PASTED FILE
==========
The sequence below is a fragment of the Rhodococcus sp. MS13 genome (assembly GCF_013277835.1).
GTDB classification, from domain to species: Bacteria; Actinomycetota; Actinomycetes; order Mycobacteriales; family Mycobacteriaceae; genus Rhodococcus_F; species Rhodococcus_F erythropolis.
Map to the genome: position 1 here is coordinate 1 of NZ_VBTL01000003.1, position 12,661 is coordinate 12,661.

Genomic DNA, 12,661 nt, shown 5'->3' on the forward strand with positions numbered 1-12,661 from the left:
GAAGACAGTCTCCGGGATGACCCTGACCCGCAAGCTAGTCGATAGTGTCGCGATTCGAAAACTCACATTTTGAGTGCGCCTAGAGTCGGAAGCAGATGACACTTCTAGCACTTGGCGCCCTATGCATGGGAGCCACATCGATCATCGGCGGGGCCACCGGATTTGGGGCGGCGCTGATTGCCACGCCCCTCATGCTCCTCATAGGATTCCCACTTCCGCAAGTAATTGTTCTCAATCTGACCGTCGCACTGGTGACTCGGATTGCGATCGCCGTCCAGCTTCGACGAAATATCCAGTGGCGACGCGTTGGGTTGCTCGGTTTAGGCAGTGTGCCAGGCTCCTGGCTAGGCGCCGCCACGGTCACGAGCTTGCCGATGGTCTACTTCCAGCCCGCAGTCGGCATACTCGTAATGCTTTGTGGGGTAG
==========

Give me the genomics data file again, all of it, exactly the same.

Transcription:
The sequence below is a fragment of the Rhodococcus sp. MS13 genome (assembly GCF_013277835.1).
GTDB classification, from domain to species: Bacteria; Actinomycetota; Actinomycetes; order Mycobacteriales; family Mycobacteriaceae; genus Rhodococcus_F; species Rhodococcus_F erythropolis.
Map to the genome: position 1 here is coordinate 1 of NZ_VBTL01000003.1, position 12,661 is coordinate 12,661.

Genomic DNA, 12,661 nt, shown 5'->3' on the forward strand with positions numbered 1-12,661 from the left:
GAAGACAGTCTCCGGGATGACCCTGACCCGCAAGCTAGTCGATAGTGTCGCGATTCGAAAACTCACATTTTGAGTGCGCCTAGAGTCGGAAGCAGATGACACTTCTAGCACTTGGCGCCCTATGCATGGGAGCCACATCGATCATCGGCGGGGCCACCGGATTTGGGGCGGCGCTGATTGCCACGCCCCTCATGCTCCTCATAGGATTCCCACTTCCGCAAGTAATTGTTCTCAATCTGACCGTCGCACTGGTGACTCGGATTGCGATCGCCGTCCAGCTTCGACGAAATATCCAGTGGCGACGCGTTGGGTTGCTCGGTTTAGGCAGTGTGCCAGGCTCCTGGCTAGGCGCCGCCACGGTCACGAGCTTGCCGATGGTCTACTTCCAGCCCGCAGTCGGCATACTCGTAATGCTTTGTGGGGTAG